A nonprofit group that promotes animal rights in medical research has taken issue with a NASA grant funding an assessment of the long-term effects of radiation on monkeys. The Physicians Committee for Responsible Medicine (PCRM), based in Washington, D.C., sent an appeal Thursday to NASA administrator Charles Bolden, urging that the radiobiology study, intended to test the effects of radiation encountered in long-range spaceflight, be suspended.
The research project, led by Jack Bergman of McLean Hospital, a Harvard Medical School affiliate in Belmont, Mass., was one of 12 awarded radiobiology research grants through NASA's Human Research Program, the space agency announced October 27. In Bergman's study, according to Discovery News, 18 to 28 squirrel monkeys would be subjected to radiation and periodically tested to gauge how exposure affects performance in a variety of learned tasks. Stellar and galactic radiation would bombard astronauts on missions to Mars, but the health effects of such a trip are not well known.
Such an experiment, the PCRM quipped in the petition to Bolden, "would be one giant leap backward for NASA." Calling the proposal "unnecessary" and "cruel," the organization maintains that Bergman's research would violate NASA's stated principles regarding animal ethics. That policy, established in 1996, asserts that "the minimization of distress, pain and suffering is a moral imperative" and emphasizes that experimenters must weigh the burdens of animal subjects against potential societal benefits.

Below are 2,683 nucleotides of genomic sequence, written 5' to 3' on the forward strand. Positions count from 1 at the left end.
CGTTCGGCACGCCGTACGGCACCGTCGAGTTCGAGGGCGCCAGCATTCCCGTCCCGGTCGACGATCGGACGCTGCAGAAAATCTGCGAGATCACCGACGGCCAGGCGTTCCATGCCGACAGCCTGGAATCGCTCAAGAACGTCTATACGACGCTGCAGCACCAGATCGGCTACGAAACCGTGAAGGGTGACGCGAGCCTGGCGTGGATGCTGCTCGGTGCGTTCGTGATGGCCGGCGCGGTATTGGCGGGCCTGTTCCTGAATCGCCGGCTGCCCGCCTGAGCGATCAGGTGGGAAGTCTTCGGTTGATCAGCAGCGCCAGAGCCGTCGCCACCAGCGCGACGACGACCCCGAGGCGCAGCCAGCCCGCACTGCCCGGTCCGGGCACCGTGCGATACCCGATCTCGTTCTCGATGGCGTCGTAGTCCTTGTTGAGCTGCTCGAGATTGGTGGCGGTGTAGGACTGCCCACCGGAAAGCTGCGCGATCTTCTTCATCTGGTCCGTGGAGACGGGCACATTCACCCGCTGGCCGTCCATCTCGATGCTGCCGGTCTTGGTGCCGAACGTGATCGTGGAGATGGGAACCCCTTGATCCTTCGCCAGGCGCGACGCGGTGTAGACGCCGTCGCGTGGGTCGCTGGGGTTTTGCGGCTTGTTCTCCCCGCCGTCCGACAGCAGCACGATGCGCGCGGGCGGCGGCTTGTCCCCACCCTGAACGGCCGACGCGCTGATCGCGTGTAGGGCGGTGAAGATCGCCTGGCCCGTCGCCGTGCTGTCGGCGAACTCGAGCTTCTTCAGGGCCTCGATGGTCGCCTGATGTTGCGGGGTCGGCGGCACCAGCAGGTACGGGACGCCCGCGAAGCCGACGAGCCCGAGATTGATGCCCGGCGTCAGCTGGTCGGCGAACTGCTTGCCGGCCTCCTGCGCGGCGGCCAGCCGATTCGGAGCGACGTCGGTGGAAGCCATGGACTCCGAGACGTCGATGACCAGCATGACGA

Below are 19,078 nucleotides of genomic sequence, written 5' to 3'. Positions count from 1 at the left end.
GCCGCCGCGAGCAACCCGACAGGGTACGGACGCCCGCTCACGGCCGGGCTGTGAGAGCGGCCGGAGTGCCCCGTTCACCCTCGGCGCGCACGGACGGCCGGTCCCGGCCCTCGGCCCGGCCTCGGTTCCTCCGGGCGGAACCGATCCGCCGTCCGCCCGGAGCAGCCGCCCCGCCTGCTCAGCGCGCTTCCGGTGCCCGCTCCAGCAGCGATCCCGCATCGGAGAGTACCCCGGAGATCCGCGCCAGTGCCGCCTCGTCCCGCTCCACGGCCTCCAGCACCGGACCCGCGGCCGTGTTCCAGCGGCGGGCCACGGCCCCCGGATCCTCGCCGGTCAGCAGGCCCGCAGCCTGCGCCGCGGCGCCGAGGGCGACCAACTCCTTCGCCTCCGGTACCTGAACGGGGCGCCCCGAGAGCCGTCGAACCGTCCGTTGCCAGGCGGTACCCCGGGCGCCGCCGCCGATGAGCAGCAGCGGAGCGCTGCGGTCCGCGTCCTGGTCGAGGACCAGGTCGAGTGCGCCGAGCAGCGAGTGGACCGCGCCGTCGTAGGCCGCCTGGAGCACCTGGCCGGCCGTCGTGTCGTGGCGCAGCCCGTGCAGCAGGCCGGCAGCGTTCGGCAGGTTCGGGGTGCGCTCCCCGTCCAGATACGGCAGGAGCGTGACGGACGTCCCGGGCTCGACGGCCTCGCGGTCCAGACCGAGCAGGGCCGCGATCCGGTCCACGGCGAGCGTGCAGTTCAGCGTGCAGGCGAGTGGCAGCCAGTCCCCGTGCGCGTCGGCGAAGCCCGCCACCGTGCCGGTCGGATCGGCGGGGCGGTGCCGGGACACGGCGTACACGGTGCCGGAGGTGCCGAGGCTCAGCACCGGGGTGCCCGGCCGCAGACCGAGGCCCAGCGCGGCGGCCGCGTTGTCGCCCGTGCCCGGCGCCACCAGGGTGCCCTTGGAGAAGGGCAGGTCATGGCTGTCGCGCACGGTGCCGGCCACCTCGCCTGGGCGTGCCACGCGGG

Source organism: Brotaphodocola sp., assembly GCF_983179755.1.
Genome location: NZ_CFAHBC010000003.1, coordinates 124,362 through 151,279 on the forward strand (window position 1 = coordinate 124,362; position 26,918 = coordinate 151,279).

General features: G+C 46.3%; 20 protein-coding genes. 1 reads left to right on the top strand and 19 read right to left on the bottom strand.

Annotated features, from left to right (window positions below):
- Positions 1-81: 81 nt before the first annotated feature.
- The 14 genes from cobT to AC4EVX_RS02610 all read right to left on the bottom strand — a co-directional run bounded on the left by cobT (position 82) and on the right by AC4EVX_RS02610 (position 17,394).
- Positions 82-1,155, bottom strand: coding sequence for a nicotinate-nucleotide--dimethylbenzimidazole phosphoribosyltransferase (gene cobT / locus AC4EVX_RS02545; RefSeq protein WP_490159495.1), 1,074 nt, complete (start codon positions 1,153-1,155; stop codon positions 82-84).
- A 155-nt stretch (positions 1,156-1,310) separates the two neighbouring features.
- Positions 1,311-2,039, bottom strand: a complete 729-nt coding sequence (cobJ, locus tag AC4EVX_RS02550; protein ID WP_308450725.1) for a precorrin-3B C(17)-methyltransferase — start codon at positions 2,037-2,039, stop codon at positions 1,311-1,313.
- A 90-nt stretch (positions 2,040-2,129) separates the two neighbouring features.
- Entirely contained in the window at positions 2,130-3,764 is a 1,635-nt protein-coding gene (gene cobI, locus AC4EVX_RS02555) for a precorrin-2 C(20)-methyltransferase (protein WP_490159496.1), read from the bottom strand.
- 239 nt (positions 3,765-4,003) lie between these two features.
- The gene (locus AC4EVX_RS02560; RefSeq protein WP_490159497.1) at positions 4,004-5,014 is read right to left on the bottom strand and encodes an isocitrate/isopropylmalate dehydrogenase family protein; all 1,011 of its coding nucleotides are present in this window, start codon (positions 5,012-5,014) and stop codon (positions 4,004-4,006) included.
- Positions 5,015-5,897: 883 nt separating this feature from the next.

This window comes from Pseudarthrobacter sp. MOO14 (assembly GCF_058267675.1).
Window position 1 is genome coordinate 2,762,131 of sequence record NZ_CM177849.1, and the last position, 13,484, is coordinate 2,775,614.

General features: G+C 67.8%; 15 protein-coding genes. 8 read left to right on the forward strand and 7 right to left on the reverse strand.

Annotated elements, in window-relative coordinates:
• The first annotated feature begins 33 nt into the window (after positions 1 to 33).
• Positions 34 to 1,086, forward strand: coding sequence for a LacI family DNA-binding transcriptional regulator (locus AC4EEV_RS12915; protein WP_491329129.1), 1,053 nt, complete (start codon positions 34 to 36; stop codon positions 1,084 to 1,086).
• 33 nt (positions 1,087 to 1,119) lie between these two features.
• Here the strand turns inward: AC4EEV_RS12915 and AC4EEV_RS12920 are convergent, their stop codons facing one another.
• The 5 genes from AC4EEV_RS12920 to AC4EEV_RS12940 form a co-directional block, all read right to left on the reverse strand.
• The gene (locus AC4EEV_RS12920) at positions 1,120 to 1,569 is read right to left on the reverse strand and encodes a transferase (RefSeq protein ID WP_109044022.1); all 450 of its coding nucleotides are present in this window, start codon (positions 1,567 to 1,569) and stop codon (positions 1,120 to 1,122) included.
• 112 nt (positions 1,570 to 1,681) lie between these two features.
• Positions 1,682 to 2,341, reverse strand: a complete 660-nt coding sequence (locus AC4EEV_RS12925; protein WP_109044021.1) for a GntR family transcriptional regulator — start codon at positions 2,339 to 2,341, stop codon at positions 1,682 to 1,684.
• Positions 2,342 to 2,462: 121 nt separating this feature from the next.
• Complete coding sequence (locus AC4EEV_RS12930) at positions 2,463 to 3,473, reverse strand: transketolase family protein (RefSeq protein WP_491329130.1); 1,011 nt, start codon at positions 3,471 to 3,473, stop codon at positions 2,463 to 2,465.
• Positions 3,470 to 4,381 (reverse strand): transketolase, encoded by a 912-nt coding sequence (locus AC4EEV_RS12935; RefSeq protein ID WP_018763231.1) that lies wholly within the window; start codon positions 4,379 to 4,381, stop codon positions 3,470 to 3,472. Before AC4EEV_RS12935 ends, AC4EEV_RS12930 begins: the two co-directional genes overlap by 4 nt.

The PCRM sees little benefit to humankind in an environment where lofty spaceflight goals are banging against harsh economic and political realities. "Interplanetary human travel is, at best, a highly speculative aim for the foreseeable future," the organization's appeal states. "To put animals through radiation tests now in anticipation of such an enterprise is in no way justified."
Bergman, for his part, begs to differ. "There's a long-standing commitment on the part of NASA to deep space travel, and with that commitment comes a need for knowing what kinds of adverse effects deep space travel might have, what are the risks to astronauts," Bergman told Discovery News. "That's not been well assessed."